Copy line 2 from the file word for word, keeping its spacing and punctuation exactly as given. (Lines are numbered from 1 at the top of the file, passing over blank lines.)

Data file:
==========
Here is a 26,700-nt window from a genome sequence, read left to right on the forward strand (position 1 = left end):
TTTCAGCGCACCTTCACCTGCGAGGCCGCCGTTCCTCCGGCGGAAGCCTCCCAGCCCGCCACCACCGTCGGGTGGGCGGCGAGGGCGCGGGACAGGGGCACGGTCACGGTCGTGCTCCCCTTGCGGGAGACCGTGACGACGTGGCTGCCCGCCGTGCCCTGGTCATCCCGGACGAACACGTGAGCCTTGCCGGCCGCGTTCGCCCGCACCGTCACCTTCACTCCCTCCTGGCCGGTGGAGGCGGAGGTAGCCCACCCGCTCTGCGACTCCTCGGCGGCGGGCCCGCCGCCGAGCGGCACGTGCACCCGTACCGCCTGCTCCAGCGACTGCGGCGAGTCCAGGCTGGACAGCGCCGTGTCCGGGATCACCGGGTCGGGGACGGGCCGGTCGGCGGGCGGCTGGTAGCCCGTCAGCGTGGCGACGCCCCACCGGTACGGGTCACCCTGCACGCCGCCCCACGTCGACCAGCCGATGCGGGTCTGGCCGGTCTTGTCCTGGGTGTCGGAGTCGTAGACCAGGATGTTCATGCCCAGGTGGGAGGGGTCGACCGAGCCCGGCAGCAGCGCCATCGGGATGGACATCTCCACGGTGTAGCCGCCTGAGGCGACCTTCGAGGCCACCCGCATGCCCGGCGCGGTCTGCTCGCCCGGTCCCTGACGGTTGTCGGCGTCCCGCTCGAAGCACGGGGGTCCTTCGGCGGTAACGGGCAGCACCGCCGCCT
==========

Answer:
TTTCAGCGCACCTTCACCTGCGAGGCCGCCGTTCCTCCGGCGGAAGCCTCCCAGCCCGCCACCACCGTCGGGTGGGCGGCGAGGGCGCGGGACAGGGGCACGGTCACGGTCGTGCTCCCCTTGCGGGAGACCGTGACGACGTGGCTGCCCGCCGTGCCCTGGTCATCCCGGACGAACACGTGAGCCTTGCCGGCCGCGTTCGCCCGCACCGTCACCTTCACTCCCTCCTGGCCGGTGGAGGCGGAGGTAGCCCACCCGCTCTGCGACTCCTCGGCGGCGGGCCCGCCGCCGAGCGGCACGTGCACCCGTACCGCCTGCTCCAGCGACTGCGGCGAGTCCAGGCTGGACAGCGCCGTGTCCGGGATCACCGGGTCGGGGACGGGCCGGTCGGCGGGCGGCTGGTAGCCCGTCAGCGTGGCGACGCCCCACCGGTACGGGTCACCCTGCACGCCGCCCCACGTCGACCAGCCGATGCGGGTCTGGCCGGTCTTGTCCTGGGTGTCGGAGTCGTAGACCAGGATGTTCATGCCCAGGTGGGAGGGGTCGACCGAGCCCGGCAGCAGCGCCATCGGGATGGACATCTCCACGGTGTAGCCGCCTGAGGCGACCTTCGAGGCCACCCGCATGCCCGGCGCGGTCTGCTCGCCCGGTCCCTGACGGTTGTCGGCGTCCCGCTCGAAGCACGGGGGTCCTTCGGCGGTAACGGGCAGCACCGCCGCCT